Additionally, participants learnt about the strategy for a program focused on systemic change. Other topics covered included: understanding the dynamics of the market system, the diagnosis process and system mapping; sustainability analysis framework and the will-skill framework; facilitating systemic change and the systemic change framework including the results chain and measurements; and, managing of MSD programing and implementation. Every session comprised of practical exercises where participants organized themselves into groups, collectively brainstormed, and discussed relevant aspects of their current projects, how these compared to MSD approaches and how MSD could be integrated into different components of current projects for greater impact and sustainability. The group sessions were very useful as they helped participants ground their practical skills in MSD with guidance from workshop facilitators Christine Chege and Kevin Onyango.

The workshop was positively received by the participants, who gave feedback such as, “I liked the MSD training. It was practical, precise and easy to understand,” and, “The content was enriching and informative, mostly to the implementers of the projects.

“The trainers are good and they are glowing of positivity. Very knowledgeable on the subject matter.”

“I liked the Indicators and measuring of successes because from the perspective of an implementer it helps me to stay focused towards achieving the overall goal”

At the end of the workshop, the participants convened in groups to discuss immediate steps on how they will apply the MSD approach in their ongoing projects. Each project team drafted concrete steps on how they would adopt market system concepts to enable achievement of desired impacts, in a more sustainable way. Examples of activities the ongoing projects plan to undertake in line with MSD include: mapping of the market system actors to identify important actors whom they may have left out so that they can approach them for collaboration; scaling up MSD trainings to the hubs and partner staff to build their MSD skills and support implementation; and reviewing the project results framework and developing a results chain with indicators, which will assist them to track and measure systemic change. Each participating project generated a list of activities highlighting clear timelines, person/team responsible and kind of support needed (if any) to actualize their plans.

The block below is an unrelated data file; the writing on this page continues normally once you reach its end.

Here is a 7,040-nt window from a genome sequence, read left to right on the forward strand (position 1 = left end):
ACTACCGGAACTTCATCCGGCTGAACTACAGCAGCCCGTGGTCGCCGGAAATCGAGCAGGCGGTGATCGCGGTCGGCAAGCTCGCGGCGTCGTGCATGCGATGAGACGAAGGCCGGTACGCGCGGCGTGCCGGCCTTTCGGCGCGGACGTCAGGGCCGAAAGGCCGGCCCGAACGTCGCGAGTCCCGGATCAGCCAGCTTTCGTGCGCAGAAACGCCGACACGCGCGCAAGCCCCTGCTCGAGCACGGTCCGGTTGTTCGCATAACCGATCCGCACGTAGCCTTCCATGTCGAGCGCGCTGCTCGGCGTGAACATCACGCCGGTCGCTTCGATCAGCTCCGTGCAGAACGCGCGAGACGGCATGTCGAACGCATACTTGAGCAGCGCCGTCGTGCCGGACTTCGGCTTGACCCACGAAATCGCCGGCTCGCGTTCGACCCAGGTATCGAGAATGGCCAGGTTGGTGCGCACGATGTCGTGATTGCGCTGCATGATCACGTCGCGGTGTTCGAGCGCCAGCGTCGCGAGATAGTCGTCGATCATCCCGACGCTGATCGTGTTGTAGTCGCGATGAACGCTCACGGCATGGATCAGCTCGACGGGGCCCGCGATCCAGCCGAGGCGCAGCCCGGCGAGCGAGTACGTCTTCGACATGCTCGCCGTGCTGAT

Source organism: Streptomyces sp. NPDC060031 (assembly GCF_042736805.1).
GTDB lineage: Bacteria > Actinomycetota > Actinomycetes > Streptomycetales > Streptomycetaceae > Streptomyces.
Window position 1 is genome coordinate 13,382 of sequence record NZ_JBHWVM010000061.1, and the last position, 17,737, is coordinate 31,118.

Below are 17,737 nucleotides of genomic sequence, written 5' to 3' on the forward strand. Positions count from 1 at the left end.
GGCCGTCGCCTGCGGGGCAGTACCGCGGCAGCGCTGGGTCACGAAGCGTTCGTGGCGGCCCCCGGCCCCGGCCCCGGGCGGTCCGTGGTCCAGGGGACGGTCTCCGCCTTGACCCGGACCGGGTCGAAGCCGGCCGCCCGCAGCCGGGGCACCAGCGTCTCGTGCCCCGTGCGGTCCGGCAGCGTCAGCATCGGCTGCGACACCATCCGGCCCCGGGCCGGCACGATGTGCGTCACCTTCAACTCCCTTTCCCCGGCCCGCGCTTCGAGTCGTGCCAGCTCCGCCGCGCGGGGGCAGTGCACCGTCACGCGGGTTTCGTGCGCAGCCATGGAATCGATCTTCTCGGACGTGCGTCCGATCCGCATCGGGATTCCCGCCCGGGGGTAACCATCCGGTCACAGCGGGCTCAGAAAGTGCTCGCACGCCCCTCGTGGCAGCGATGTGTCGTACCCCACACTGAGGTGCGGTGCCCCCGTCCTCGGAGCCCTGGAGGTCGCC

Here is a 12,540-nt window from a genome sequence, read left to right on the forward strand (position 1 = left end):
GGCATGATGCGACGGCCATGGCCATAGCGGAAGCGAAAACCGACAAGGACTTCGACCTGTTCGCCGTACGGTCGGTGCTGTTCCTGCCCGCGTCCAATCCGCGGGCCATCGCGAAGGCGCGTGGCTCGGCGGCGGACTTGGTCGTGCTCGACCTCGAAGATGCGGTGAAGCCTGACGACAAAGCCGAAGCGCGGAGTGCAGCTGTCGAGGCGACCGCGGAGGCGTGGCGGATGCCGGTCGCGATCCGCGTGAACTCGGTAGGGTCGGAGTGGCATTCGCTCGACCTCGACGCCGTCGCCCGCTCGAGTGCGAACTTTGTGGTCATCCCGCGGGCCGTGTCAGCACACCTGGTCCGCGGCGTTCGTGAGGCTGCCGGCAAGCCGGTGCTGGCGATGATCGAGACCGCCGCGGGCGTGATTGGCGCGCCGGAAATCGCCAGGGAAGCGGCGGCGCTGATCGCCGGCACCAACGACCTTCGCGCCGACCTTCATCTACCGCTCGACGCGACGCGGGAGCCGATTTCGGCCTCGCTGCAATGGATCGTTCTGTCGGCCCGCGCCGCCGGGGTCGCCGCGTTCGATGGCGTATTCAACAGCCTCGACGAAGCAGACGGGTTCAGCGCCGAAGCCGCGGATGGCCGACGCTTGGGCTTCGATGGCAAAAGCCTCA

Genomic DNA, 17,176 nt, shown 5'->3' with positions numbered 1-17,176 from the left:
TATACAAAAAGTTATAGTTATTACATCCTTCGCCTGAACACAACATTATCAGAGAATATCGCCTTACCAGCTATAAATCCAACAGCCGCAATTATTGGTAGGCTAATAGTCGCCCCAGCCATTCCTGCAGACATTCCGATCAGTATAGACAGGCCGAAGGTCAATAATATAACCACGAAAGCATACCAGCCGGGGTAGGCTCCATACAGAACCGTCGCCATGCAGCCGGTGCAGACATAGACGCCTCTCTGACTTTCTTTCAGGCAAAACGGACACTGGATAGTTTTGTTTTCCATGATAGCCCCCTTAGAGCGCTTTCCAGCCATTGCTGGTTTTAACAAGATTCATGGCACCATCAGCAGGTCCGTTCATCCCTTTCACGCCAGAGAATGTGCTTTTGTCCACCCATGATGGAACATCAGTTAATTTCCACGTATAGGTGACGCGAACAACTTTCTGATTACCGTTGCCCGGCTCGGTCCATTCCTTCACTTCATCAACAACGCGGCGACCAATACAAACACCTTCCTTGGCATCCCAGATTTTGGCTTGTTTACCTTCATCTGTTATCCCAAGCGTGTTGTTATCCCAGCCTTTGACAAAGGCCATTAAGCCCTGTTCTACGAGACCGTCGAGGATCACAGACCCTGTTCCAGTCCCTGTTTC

The facilitators: 

Christine Chege

Christine Chege

Agri-Nutrition & Food Systems Specialist

C.Chege@cgiar.org

Mark Lundy

Mark Lundy

Director of Food Environment & Consumer Behavior, Alliance Bioversity International and CIAT

M.Lundy@cgiar.org

Tiffany Talsma

Tiffany Talsma

Climate Strategy Specialist

T.Talsma@cgiar.org

Kevin Onyango

Kevin Onyango

Research Assistant

K.Onyango@CGIAR.ORG  

Brice Even

Brice Even

Sustainable Food Systems Specialist

B.Even@cgiar.org

Jhon Jairo Hurtado

Jhon Jairo Hurtado

Research Associate

J.Hurtado@cgiar.org

Some training materials: 

This short, jargon-free video explains what the market systems approach is all about: how it differs from conventional aid, and how it can be used to help create widespread and lasting improvements in incomes, access to jobs, products and services for millions of people living in poverty. The video uses a practical example to illustrate the concepts, and is designed to be used as a training tool.

THE OPERATIONAL GUIDE FOR THE MAKING MARKETS WORK FOR THE POOR (M4P) APPROACH